An alternative exemplary embodiment of the surgical drape 10 is shown in FIGS. 11 through 14. Here, the expandable member 20 includes open cell foam 30 that is constrained in a reversibly collapsed form in an envelope 32 when in the unexpanded orientation shown in FIGS. 11 and 12. The open cell foam 30 may be compressed and then covered by the envelope 32 such that a substantial portion of the air is removed from the open cell foam 30. At this point, the envelope 32 may be hermetically sealed in order to constrain the open cell foam 30 into a compressed, unexpanded orientation. Exposure of the open cell foam 30 to air may, in one exemplary embodiment, cause an upward expansion of 1.3 cm (0.5 inch).

The envelope 32 may be punctured or otherwise opened in order to connect the interior of the envelope 32 and the open cell foam 30 to ambient pressure air. In this regard, the envelope 32 may be provided with a tab (not shown) or similar device which can be pulled in order to break open the envelope 32.

Exposing the open cell foam 30 to ambient pressure air will allow the open cell foam 30 to expand, hence reorienting the expandable member 20 from the unexpanded orientation to the expanded orientation shown in FIGS. 13 and 14. Each expandable member 20 is shown as being two pieces of open cell foam 30 which, in the expanded orientation, forms the valley 48 and a second valley 50. Each expandable member 20 may be configured so that each piece of the open cell foam 30 is capable of expanding independently of the other. In this manner, the healthcare provider may expand one piece of open cell foam 30 while keeping the other piece of open cell foam 30 unexpanded. This allows for a greater degree of freedom in reorienting the surgical drape 10 into desired configurations depending upon the particular needs of a surgical procedure. Alternatively, each piece of open cell foam 30 may be expanded simultaneously in accordance with other exemplary embodiments of the present invention. The expandable members 20 may allow for the valley 48 to be used for fluid retention, and for the second valley 50 to be used for the retention of the surgical instruments 34.

The expandable member 20 may include an envelope 32 measuring about 3.8 cm (1.5 inches) by 53.3 cm (21 inches) and the open cell foam 30 measuring about 1.9 cm (0.75 inches) by 1.6 cm (0.625 inches) by 45.7 cm (18 inches). Both the envelope 32 and the open cell foam 30 may be compressed and sealed to form a relatively flat tube that has a thickness of about 0.3 cm (0.125 inches).

FIGS. 15 and 16 show the expandable members 20 incorporated into a surgical drape 10 in which the primary purpose of the expandable members 20 is to cushion and protect the patient 12. In this manner, the expandable members 20 are positioned on the sides of the patient 12 and, when expanded, move outward away from the patient 12. It is sometimes the case that the healthcare provider will lean over a table 46 onto which the patient 12 rests in order to conduct a surgical procedure on the patient 12. In these instances, the healthcare provider may inadvertently lean against or contact the patient 12 possibly injuring the patient 12 or disrupting the surgical procedure. The expandable member 20 may thus act as a cushioning barrier to help absorb forces imparted by the healthcare provider should he or she lean against the patient 12.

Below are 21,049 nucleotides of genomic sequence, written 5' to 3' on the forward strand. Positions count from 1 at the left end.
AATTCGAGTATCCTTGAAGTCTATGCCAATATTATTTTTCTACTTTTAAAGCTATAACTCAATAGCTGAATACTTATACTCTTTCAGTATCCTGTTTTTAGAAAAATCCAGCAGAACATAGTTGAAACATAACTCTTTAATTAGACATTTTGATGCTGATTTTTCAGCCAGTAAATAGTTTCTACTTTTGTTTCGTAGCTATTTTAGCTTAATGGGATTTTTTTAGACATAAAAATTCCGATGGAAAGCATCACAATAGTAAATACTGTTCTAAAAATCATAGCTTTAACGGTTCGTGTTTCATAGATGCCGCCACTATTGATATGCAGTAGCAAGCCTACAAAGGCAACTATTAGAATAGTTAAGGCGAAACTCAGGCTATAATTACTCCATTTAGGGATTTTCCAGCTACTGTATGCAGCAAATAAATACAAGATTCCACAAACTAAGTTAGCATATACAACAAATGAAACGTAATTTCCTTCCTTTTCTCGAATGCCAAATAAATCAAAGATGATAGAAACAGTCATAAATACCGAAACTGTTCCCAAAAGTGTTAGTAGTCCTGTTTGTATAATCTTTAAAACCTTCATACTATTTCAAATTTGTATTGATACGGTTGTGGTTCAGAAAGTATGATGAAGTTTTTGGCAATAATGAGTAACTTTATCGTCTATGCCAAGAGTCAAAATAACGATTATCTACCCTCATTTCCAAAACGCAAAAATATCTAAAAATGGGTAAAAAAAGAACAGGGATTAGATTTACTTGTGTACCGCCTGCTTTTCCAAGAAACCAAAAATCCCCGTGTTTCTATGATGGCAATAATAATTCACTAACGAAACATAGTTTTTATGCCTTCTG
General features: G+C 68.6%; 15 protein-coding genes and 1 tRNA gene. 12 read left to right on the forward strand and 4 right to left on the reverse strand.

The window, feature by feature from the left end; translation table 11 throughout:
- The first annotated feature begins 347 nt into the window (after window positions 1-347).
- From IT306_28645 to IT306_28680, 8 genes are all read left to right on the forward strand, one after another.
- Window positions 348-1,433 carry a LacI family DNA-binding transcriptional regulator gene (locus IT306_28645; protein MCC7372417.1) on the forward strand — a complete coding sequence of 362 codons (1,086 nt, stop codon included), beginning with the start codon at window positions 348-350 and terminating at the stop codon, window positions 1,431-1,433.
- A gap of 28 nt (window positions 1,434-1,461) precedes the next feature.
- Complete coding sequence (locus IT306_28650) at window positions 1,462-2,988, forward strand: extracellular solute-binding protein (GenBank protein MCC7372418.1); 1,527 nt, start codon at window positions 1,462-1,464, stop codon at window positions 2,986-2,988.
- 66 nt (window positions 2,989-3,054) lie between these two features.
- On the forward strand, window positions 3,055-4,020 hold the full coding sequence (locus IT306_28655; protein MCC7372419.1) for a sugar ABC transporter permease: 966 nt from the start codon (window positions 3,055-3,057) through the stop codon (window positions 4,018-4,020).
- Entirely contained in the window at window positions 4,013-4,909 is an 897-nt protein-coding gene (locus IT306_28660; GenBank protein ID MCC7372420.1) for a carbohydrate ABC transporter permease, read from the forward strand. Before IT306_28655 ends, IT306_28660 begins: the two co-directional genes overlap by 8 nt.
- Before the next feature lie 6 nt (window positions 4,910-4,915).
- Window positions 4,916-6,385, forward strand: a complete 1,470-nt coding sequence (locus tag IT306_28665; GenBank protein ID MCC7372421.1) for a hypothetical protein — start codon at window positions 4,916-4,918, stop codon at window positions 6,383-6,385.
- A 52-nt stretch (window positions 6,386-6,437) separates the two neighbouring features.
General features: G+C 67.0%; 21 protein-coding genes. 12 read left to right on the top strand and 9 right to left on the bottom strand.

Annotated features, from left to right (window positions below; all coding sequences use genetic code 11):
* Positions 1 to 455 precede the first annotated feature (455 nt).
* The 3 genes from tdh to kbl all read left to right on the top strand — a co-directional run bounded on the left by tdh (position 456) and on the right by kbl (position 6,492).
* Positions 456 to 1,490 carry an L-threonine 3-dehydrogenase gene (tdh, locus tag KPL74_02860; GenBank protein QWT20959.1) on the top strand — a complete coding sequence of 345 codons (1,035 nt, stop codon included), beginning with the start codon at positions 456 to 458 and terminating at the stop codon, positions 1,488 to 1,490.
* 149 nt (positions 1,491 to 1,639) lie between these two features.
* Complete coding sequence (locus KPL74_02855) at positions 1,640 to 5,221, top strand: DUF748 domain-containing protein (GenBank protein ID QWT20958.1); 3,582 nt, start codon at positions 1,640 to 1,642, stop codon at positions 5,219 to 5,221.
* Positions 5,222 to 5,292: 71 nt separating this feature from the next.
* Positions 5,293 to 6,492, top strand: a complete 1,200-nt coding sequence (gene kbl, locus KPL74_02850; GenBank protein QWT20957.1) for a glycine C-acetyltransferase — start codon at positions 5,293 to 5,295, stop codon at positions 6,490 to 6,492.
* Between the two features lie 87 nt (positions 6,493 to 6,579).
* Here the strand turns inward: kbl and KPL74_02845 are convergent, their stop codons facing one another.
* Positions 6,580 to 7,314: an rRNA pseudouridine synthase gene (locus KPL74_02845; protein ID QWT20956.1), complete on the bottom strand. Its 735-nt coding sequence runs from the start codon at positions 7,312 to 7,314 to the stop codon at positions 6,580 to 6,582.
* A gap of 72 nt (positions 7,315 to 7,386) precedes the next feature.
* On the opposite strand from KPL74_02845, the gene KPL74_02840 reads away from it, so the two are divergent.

FIGS. 17 and 18 show the expandable member 20 attached to the sheet 14 and located such that the expandable member 20 is positioned over the legs of the patient 12 when the surgical drape 10 covers a portion of the patient 12. Expansion of the expandable member 20 causes a reorientation of the sheet 14 of the surgical drape 10 as can be seen upon comparison of FIGS. 17 and 18.

FIG. 19 shows a surgical drape 10 lying on top of the patient 12 and folded with the expandable members 20 in an unexpanded orientation. The surgical drape 10 may be attached to the patient 12 by adhesive or other securing systems. The expandable members 20 may be expanded in a manner similar to those discussed above. FIG. 20 shows the expandable members 20 in an expanded orientation, which causes the folded portion of surgical drape 10 to unfold on the patient 12 and extend over the table 46 so that the surgical drape 10 is properly positioned into a location allowing for a surgical procedure.

The change in state from the partially folded drape of FIG. 19, before expansion of the expandable members 20, to the completely unfolded drape of FIG. 20 is the result of intentionally using expansion of the expandable members 20 to aid the healthcare provider in preparing the patient 12 for a surgical procedure. Other configurations of the expandable members 20 as part of the surgical drape 10 are conceivable that would change the state from completely folded to completely unfolded via expansion of the expandable members 20, with appropriate placement of the folded surgical drape 10 on the patient 12 understood. Such a change in state from folded to unfolded during expansion of the expandable members 20 occurs without manually unfolding the surgical drape 10 by the healthcare provider. In addition, the surgical drape 10 may be configured so that deflation of the expandable members 20 from the expanded orientation into the unexpanded orientation causes the surgical drape 10 to fold up into a closed orientation. In this instance, the surgical drape 10 may be at least partially rigid and moved along with the expandable members 20 when the expandable members 20 are unexpanded.